I try to see issues like these as opportunities to remind our community that MCV’s history is one of VCU’s crowning jewels. To be sure, our medical school benefits from the relationship, especially now, as we witness a new wave of mergers between stand-alone medical schools and universities. We have been fortunate: the strong engineering school on VCU’s Monroe Park Campus opens important and productive opportunities for our faculty and students. The School of Education has collaborated with faculty at the medical school to sharpen teaching skills. And VCU Arts – the nation’s top public arts school – is our partner in creating a unique standardized patients program that will give our students regular and intense case-based training.

Our recent conversations have encouraged a new appreciation for the respect and affection that the MCV name inspires. It is a unifying connection among thousands of physicians and scientists. As it happens, this is the perfect year to celebrate that tradition, as we mark the medical school’s 1838 founding. It is a point of particular pride for me that the celebration is not limited to the medical school. The whole university will embrace the 175th anniversary.

In this milestone year, we will add new accomplishments to our storied tradition. In April, the McGlothlin Medical Education Center will open its doors to generations of future physicians who will train in innovative, clinically based learning spaces. This building is a testament to the support that our alumni have shown their alma mater – making $190 million in gifts and pledges that have fueled the first phase of what will clearly be the most successful fundraising campaign in the medical school’s history.

This year we will also establish the 1838 Fund. Representing the second phase of the medical school’s campaign, the 1838 Fund will build a scholarship endowment on par with those at our peer medical schools. We must provide meaningful scholarship support to medical students who study in the tradition of the Medical College of Virginia.

In my conversations with those students, it’s clear that they love the MCV tradition. They also feel a responsibility to live up to what one student described as “a bar set by 175 years of history.” Thank you for what you’ve done to raise that bar.

Sincerely,

Jerome F. Strauss, III, M.D., Ph.D.
Executive Vice President of Medical Affairs, VCU Health System
Dean, School of Medicine

January 4, 2013

End-of-Year Letter to the Alumni

This year, we will celebrate the 175th anniversary of our school’s 1838 founding. Over those years, we have enjoyed many accolades and awards, most recently the announcement that U.S. News and World Report had ranked our medical center as the No. 1 hospital in Virginia. The ranking was propelled by four programs — nephrology, pulmonology, orthopaedic surgery and urology — that ranked among the country’s top 50. Of the nation’s roughly 5,000 hospitals, fewer than 150 have even one ranked specialty.

Each year, Dean of Medicine Jerry F. Strauss III, M.D., Ph.D., sends greetings to the alumni body in the form of an end-of-year letter. This is the 2012 edition, full of the latest happenings from the MCV Campus.

You — who trained in our clinics and learned from the physicians and scientists on faculty — know this ranking is a product of the clinical experience found on the MCV Campus. The unmatched breadth of clinical exposure challenges our skills and keeps us on the leading edge of medical advances. The promise of that kind of training continues to draw students today. This year, the largest applicant pool in the school’s history vied for a seat in the Class of 2016. We received more than 7,000 applications, including one submitted by Akeem George.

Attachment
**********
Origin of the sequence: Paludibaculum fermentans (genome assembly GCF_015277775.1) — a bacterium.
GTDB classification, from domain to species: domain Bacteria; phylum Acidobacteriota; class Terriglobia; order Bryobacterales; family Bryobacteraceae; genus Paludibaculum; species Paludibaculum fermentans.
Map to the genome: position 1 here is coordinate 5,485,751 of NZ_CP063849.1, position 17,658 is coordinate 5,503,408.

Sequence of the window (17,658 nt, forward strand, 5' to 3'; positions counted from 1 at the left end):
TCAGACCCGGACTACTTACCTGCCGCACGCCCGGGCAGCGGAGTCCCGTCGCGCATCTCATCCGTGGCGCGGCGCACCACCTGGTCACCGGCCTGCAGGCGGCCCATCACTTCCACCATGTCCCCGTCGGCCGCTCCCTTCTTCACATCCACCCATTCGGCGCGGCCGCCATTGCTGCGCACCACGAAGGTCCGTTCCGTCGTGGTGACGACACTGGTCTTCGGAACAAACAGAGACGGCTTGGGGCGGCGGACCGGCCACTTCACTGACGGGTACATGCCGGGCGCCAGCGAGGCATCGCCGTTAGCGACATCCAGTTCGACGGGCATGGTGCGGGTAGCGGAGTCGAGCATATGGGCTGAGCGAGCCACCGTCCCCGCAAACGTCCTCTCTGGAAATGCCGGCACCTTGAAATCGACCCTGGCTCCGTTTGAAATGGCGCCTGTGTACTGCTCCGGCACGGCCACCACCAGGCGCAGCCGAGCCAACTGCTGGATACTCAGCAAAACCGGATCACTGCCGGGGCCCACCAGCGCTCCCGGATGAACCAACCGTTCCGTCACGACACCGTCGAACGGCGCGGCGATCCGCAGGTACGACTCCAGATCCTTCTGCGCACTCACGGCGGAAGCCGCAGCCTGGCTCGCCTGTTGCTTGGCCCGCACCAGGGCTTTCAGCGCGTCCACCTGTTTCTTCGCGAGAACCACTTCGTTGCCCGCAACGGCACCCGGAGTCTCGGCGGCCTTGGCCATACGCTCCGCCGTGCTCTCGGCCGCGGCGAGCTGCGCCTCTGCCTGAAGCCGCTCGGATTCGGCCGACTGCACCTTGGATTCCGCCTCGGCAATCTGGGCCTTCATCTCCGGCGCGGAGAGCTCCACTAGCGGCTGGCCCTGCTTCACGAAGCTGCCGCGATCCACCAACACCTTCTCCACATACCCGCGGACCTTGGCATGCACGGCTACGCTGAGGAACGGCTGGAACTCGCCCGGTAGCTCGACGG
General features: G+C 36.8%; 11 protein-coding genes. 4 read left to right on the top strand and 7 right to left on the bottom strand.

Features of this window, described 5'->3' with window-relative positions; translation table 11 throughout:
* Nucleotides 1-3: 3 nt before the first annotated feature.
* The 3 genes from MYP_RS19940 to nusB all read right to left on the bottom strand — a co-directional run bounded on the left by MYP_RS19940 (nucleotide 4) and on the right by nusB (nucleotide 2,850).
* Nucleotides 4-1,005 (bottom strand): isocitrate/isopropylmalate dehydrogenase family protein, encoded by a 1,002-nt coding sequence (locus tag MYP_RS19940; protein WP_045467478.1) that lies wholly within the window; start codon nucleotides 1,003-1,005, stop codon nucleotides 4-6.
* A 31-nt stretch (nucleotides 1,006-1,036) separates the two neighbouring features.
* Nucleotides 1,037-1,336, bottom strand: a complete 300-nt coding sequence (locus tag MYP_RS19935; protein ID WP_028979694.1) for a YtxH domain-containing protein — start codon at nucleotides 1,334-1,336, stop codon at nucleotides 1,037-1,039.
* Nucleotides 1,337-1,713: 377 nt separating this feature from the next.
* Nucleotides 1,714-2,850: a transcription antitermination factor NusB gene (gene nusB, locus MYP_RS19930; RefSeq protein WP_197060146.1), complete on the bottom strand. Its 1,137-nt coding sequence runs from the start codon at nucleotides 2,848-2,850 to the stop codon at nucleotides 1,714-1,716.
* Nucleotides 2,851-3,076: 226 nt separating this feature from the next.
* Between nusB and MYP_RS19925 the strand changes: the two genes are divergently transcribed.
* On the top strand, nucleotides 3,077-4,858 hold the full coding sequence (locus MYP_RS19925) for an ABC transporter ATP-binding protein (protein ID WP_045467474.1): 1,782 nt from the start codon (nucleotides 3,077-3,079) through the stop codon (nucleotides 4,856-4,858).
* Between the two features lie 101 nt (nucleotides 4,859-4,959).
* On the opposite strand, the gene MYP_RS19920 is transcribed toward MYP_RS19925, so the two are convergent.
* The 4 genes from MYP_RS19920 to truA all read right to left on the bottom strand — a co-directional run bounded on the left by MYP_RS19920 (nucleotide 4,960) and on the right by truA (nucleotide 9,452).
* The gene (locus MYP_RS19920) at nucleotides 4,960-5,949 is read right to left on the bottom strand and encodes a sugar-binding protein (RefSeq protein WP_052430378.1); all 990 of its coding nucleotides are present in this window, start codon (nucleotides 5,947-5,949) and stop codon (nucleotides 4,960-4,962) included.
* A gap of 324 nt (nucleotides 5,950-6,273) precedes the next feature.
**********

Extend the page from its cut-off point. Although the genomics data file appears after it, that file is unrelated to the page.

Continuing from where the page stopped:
The Virginia Beach native has always known he wanted to be a physician and to serve, specifically, his hometown. We like to see that our applicants have a genuine enthusiasm for and knowledge of what medical practice is like. Mr. George was exceptional on that score, volunteering in free clinics in both Virginia Beach and Richmond. Now, a few months into his medical studies, he’s still finding time to give back as a mentor to a 12-year-old boy in Church Hill. We’re not the only ones who think highly of him. This fall, he learned he had been chosen by the Britt Scholarship Fund in Hampton Roads to receive its $10,000 scholarship, renewable for each of his four years in medical school. This is a particularly proud honor because the scholarship carries the name of L.D. Britt, M.D., who was the first African-American to be appointed a professor of surgery in Virginia and one of Mr. George’s role models for his dedication to his community.

With the Class of 2016, we’ve debuted fmSTAT, a dual-admissions program for high-quality students interested in family medicine and primary care. A half dozen students were chosen from the more than 100 who applied. These students will benefit from hand-picked mentors as well as unique training experiences. And they will be in good company. Nearly half of our 800 students registered as members with the American Academy of Family Physicians, making our family medicine student-interest group the largest in the state. The group actively stirs up interest in the field and this year, for the seventh time since 2004, it was one of just nine groups in the U.S. recognized with the AAFP’s Program of Excellence Award.

All of our students are looking forward to the opening of the James W. and Frances G. McGlothlin Medical Education Center. At the heart of the MCV Campus, the facility will provide new training experiences, including earlier clinical exposure and unique twists to integrate the basic sciences into those experiences.